Could a treasure trove of 400-year-old letters constitute a previously unknown “diary” written by William Shakespeare? After 25 years of research, I believe the astonishing answer is yes. The Lost Letters of William Shakespeare: The Undiscovered Diary of His Strange Eventful Life and Loves reveals vibrant details from Shakespeare’s arrival in London to the premiere of Titus Andronicus, his first play to be staged, along with political commentary on Elizabethan of England (and surprising insight into how it affects us today), as well a magnificent but tragic love story.
In 1989, I performed a one-man play about the life of William Shakespeare in London. “Miss B”, an elderly woman was apparently sufficiently impressed by my impersonation of the Bard that she offered to show me some old, never-published letters that she believed were written by William Shakespeare. Although I was initially skeptical, it was an offer too good to pass up. What I discovered in these letters began to unravel almost everything I thought I knew about the great poet and playwright. My Prologue to The Lost Letters describes our meetings, more about my mysterious benefactor, and how – throughout my subsequent careers in business and public service – I spent over two decades decoding and researching what these letters had to say, in order to adapt this true story for the modern listener.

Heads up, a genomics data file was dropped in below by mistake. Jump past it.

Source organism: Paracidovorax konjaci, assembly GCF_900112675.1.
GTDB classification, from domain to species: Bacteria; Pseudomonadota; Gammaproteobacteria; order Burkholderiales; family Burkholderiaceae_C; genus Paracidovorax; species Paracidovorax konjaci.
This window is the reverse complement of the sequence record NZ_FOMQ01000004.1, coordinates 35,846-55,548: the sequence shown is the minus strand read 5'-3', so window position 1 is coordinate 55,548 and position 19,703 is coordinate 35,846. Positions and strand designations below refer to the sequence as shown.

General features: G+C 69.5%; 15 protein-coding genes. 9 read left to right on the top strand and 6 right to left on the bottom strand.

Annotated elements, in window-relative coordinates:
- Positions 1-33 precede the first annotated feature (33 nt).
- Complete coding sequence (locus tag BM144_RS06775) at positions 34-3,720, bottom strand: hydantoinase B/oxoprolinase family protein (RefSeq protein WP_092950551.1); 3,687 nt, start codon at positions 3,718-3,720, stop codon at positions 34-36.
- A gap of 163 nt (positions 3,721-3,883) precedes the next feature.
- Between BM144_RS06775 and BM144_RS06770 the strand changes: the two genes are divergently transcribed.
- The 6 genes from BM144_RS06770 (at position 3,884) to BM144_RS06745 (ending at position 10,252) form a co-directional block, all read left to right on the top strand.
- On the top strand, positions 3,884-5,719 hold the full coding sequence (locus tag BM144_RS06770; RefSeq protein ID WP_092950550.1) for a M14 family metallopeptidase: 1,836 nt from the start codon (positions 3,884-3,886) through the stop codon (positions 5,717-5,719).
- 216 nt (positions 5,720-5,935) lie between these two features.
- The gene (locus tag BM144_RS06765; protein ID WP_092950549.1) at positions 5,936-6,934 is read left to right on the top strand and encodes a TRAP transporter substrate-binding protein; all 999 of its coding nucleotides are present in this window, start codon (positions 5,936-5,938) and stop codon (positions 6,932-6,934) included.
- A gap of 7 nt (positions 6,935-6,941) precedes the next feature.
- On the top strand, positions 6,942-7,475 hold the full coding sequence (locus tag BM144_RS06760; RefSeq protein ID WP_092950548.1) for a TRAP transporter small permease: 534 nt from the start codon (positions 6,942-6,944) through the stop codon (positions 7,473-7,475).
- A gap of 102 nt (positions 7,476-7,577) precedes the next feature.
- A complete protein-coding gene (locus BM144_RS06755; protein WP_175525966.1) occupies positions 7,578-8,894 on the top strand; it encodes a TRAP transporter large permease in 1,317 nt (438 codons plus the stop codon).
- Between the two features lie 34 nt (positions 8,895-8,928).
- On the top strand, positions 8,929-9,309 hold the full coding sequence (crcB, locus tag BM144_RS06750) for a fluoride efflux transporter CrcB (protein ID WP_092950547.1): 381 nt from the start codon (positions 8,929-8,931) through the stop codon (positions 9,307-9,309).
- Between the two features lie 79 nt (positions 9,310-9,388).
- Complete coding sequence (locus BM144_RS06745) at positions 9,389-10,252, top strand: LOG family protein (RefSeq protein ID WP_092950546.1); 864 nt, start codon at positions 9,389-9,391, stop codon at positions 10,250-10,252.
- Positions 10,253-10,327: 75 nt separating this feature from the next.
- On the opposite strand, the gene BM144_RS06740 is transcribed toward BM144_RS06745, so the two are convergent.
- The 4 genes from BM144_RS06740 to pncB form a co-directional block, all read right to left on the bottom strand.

Overall, these remarkable letters represent a wealth of as-yet-undiscovered knowledge about Shakespeare’s relationships, personality, and career as he carved out his place in the chaotic world of 16th-century London. Whether you are a Shakespeare scholar, merely a fan, or even if you have never read any of his works, the stories of the The Lost Letters will enthrall you with their fascinating and true tale.